Lochore Castle (Inchgall), Fife
~ History ~
1160 ~ A Norman nobleman named Duncan de Lochore builds himself a castle in order to exert his authority and control his aquaired lands.
1290's ~ Adam de Vallance an Ango-Norman knight marries the elder daughter of Sir David Lochore. By this time the importance of the castle in Fife is becoming obsolete. He however strengthens the castle and accomodation with the building of a tower-house.
1500's ~ Round towers are added to the castle to improve its defences.
1656 ~ The Malcolm family purchase the castle from John Edgar.
John Malcolm becomes Chamberlain of Fife.
1665 ~ John's son, also named John, becomes a Nova Scotia Baronet.
Another son, Alexander, becomes a judge with the title Lord Lochore.
1680 ~ John's youngest son, James, is killed at the Battle of Killiekrankie fighting for the Viscount of Dundee. The Battle is fought between Highland Scottish clans supporting King James VII and against troops supporting King William of Orange, during the first Jacobite uprising. Although a stunning victory for the Jacobites, it has little overall effect on the outcome of the war and leaves their leader dead. The Jacobite forces are scattered at the Battle of Dunkeld the following month.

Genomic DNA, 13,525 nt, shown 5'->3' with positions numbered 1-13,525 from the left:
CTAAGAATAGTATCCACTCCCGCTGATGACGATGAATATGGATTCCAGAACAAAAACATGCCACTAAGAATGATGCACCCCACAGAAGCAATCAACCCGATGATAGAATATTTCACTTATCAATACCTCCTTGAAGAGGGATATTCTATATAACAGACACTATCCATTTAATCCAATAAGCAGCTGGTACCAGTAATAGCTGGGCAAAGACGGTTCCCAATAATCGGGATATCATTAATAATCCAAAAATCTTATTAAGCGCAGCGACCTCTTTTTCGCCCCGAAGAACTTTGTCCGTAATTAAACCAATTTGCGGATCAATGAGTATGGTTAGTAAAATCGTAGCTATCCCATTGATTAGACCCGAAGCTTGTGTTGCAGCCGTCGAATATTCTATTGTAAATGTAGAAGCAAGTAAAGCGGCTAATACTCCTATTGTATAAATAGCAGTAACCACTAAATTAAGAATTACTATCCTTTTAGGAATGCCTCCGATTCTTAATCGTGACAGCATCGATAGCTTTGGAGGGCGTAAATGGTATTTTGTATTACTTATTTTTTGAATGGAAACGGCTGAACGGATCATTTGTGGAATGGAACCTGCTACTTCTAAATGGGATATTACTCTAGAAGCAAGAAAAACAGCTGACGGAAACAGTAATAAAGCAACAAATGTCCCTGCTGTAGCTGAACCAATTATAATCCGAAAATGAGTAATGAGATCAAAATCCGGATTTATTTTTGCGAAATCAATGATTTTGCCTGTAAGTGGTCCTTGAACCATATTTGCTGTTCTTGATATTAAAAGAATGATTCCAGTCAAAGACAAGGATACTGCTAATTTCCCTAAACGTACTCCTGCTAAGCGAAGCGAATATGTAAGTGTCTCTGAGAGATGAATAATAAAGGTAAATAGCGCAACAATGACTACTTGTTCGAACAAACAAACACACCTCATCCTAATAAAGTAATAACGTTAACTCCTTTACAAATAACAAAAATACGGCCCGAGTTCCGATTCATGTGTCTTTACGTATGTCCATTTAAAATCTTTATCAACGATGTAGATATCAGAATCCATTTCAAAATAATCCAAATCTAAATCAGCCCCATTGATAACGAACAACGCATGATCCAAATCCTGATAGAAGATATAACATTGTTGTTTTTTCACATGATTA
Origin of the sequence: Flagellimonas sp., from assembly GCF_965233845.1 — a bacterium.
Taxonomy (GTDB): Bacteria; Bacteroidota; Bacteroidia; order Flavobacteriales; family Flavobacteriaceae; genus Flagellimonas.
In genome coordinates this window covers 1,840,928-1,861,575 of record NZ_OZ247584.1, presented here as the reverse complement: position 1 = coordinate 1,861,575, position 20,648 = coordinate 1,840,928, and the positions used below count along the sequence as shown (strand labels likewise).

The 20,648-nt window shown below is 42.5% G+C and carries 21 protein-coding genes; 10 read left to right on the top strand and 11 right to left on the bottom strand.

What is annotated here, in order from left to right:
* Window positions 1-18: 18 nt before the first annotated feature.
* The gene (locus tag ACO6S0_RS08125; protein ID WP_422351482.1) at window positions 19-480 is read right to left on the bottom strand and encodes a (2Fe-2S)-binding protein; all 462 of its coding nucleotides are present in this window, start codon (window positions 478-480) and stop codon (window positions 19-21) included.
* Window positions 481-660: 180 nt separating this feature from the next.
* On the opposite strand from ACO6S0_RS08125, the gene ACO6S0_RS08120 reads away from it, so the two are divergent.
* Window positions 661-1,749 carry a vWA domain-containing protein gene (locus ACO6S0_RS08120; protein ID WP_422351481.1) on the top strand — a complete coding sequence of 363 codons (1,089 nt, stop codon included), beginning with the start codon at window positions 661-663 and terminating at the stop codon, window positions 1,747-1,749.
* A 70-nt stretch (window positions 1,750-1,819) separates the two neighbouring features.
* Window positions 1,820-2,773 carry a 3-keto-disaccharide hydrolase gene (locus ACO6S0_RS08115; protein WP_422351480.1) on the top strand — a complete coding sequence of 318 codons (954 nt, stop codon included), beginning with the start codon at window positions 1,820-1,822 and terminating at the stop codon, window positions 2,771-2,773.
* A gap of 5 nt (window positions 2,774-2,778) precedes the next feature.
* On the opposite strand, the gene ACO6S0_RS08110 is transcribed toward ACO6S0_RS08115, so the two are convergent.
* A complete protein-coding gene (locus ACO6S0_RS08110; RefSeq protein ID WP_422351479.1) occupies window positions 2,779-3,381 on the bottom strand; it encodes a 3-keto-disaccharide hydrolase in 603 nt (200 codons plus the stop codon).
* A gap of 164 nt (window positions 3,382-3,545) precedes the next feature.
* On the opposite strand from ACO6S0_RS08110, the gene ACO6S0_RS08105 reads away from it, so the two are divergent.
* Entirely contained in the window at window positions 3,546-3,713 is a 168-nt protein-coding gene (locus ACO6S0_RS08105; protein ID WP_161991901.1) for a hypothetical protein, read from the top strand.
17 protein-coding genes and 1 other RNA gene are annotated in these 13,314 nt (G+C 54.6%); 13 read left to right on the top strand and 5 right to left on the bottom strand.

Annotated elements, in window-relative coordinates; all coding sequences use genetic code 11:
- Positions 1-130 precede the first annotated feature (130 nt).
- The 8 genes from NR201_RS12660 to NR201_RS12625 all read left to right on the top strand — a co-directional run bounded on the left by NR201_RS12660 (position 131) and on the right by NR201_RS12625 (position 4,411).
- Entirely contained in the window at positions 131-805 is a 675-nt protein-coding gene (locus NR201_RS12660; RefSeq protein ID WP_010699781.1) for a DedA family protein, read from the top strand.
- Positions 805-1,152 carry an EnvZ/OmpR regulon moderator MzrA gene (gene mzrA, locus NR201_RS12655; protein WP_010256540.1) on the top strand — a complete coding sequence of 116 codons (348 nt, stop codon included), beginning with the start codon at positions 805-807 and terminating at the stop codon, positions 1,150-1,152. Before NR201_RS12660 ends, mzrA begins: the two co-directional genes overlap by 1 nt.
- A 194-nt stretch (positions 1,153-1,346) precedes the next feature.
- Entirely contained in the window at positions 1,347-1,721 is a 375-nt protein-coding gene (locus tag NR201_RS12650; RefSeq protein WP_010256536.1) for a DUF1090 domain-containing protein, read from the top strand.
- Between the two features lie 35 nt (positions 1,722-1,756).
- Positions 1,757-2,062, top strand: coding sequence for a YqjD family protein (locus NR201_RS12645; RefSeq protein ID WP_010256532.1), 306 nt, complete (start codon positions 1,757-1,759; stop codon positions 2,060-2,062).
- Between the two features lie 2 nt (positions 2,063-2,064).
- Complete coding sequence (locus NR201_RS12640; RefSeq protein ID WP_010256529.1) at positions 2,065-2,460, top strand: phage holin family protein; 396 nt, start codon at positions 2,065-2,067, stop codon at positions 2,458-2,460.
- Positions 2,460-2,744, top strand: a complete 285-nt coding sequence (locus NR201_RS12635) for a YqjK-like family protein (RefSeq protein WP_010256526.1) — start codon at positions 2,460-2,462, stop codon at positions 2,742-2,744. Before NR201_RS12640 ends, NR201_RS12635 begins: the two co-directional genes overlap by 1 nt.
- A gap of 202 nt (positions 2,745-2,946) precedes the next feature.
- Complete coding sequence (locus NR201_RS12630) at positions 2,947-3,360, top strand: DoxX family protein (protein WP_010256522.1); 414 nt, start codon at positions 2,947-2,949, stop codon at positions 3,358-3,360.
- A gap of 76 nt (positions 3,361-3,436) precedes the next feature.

1780's ~ Sir John Malcolm is appointed British Ambassador to Persia on three seperate occassions.
1790's ~ The loch is drained is by Captain Parks with a view to turn the boggy ground into grazing country for his cattle. However the work proves to be very expensive eventually resulting in Captain Park being declared bankrupt.
1827 ~ Sir John becomes Governor of Bombay. His brother, Sir Pultney Malcolm, is the Naval Commander at St Helena during the imprisonment of the French Emperor Napolean Bonaparte. The castle at Lochore by this time has been long abandoned for nearby Lochore House.
Lochore Meadows Country Park, Lochgelly
Lochore Castle is a 14th century ruin built on an earlier Norman castle that was once an island within the loch, long since drained that now provides a lovely park for the locals.
The castle was once known as Inchgall which means Isle of the Strangers in Gaelic, which shows what the local people thought of their new Norman overlords.
It was once a mighty castle considered one of the strongest in all of Fife, defended with strong round towers in each corner, walls ten feet wide with a wide loch crossed by a defensive causeway.
Today the castle is very ruinous covered in thistles and weeds surrounded by parkland. It takes a great deal of imagination to picture the castle in its hey-day being one of considerable strength set within a loch.